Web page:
Some Statins May Be Associated With Cognition, Memory Deficits Lipophilic statins may be associated with memory and cognitive deficits in a dose-dependent manner, according to findings reported by University of Toronto researchers and presented at the 2018 Alzheimer’s Association International Conference, July 22-26, 2018 in Chicago, Illinois. The effect of HMG-CoA reductase inhibitors, also known as statins, on memory and cognition remains conflicting. Some literature have shown acute cognitive deficits after starting treatment whereas some have shown preventative effects against dementia with long-term treatment. “These mixed results in the literature may be attributed to a lack of rigorous studies distinguishing between lipophilic, blood-barrier permeable statins from hydrophilic impermeable statins, as well as a lack of objective clinical data acquired using detailed, valid measures,” explained lead author Alex Kai Chan, from the Keenan Research Centre for Biomedical Research, St. Michael’s Hospital, Toronto, Ontario, Canada.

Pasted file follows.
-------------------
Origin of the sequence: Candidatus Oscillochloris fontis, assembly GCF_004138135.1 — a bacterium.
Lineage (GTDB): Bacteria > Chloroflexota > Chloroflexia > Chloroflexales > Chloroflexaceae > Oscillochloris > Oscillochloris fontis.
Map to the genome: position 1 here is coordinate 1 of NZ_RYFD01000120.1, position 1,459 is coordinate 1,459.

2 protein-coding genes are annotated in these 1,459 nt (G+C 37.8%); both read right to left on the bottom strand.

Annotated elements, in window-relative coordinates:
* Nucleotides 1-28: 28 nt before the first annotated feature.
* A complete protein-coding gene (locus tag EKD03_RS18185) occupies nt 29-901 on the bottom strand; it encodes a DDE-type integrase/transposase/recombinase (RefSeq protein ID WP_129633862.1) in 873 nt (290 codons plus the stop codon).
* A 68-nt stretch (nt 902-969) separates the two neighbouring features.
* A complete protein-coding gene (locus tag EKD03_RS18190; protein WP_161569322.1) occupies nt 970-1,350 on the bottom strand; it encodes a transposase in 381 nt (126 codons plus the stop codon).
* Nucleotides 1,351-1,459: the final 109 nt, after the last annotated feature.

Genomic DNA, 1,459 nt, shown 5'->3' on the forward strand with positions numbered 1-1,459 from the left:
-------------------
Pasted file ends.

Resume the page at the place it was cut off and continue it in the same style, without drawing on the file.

Now That Is Creative…
Chinese Citizens Are Using Blockchain to Warn Each Other of Unsafe Vaccines China is in the midst of vaccine scandal. This weekend, news broke that drug manufacturer Changchun Changsheng Biotechnology was selling unsafe vaccines, causing an uproar amongst Chinese citizens, as we reported Tuesday. A blogger writing under the nom de plume “Beast” (兽爷 shouye) was one of the first to break the story; an investigative article they published on the topic went viral on the WeChat social network. Chinese internet monitors deleted the story within hours and quickly removed any reposts. However, internet users figured out a way to share the story that will keep it permanently out of reach of these monitors: by adding it to a blockchain.
Trump Anxiety Disorder?